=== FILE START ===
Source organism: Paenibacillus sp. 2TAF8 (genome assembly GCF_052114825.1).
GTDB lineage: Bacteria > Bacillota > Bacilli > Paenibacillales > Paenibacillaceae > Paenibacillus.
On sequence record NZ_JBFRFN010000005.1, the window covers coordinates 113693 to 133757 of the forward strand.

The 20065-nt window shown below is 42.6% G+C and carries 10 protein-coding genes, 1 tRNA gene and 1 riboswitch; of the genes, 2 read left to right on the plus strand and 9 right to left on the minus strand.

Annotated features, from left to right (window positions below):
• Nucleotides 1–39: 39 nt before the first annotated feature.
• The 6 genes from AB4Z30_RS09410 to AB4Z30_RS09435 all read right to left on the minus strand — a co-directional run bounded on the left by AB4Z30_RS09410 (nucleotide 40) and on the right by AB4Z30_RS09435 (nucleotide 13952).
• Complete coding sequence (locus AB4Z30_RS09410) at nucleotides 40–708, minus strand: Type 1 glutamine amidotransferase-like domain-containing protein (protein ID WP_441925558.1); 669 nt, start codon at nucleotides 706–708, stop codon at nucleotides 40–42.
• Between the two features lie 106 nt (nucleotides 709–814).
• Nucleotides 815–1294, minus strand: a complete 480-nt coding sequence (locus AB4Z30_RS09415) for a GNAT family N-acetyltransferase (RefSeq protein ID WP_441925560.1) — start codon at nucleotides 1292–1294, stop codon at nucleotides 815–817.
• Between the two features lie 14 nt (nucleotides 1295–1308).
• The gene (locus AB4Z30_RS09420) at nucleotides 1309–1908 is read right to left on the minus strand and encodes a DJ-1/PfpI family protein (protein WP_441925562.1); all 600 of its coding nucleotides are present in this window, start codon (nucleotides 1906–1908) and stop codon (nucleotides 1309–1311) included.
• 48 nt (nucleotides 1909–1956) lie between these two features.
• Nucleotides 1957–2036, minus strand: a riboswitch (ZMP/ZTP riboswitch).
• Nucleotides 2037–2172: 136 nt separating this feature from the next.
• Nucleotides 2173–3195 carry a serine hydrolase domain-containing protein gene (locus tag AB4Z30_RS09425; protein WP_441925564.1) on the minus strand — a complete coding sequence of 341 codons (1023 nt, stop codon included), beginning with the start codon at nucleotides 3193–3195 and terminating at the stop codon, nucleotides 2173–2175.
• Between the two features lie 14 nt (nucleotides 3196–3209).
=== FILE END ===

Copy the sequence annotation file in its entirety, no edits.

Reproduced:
Source organism: Paenibacillus sp. 2TAF8 (genome assembly GCF_052114825.1).
GTDB lineage: Bacteria > Bacillota > Bacilli > Paenibacillales > Paenibacillaceae > Paenibacillus.
On sequence record NZ_JBFRFN010000005.1, the window covers coordinates 113693 to 133757 of the forward strand.

The 20065-nt window shown below is 42.6% G+C and carries 10 protein-coding genes, 1 tRNA gene and 1 riboswitch; of the genes, 2 read left to right on the plus strand and 9 right to left on the minus strand.

Annotated features, from left to right (window positions below):
• Nucleotides 1–39: 39 nt before the first annotated feature.
• The 6 genes from AB4Z30_RS09410 to AB4Z30_RS09435 all read right to left on the minus strand — a co-directional run bounded on the left by AB4Z30_RS09410 (nucleotide 40) and on the right by AB4Z30_RS09435 (nucleotide 13952).
• Complete coding sequence (locus AB4Z30_RS09410) at nucleotides 40–708, minus strand: Type 1 glutamine amidotransferase-like domain-containing protein (protein ID WP_441925558.1); 669 nt, start codon at nucleotides 706–708, stop codon at nucleotides 40–42.
• Between the two features lie 106 nt (nucleotides 709–814).
• Nucleotides 815–1294, minus strand: a complete 480-nt coding sequence (locus AB4Z30_RS09415) for a GNAT family N-acetyltransferase (RefSeq protein ID WP_441925560.1) — start codon at nucleotides 1292–1294, stop codon at nucleotides 815–817.
• Between the two features lie 14 nt (nucleotides 1295–1308).
• The gene (locus AB4Z30_RS09420) at nucleotides 1309–1908 is read right to left on the minus strand and encodes a DJ-1/PfpI family protein (protein WP_441925562.1); all 600 of its coding nucleotides are present in this window, start codon (nucleotides 1906–1908) and stop codon (nucleotides 1309–1311) included.
• 48 nt (nucleotides 1909–1956) lie between these two features.
• Nucleotides 1957–2036, minus strand: a riboswitch (ZMP/ZTP riboswitch).
• Nucleotides 2037–2172: 136 nt separating this feature from the next.
• Nucleotides 2173–3195 carry a serine hydrolase domain-containing protein gene (locus tag AB4Z30_RS09425; protein WP_441925564.1) on the minus strand — a complete coding sequence of 341 codons (1023 nt, stop codon included), beginning with the start codon at nucleotides 3193–3195 and terminating at the stop codon, nucleotides 2173–2175.
• Between the two features lie 14 nt (nucleotides 3196–3209).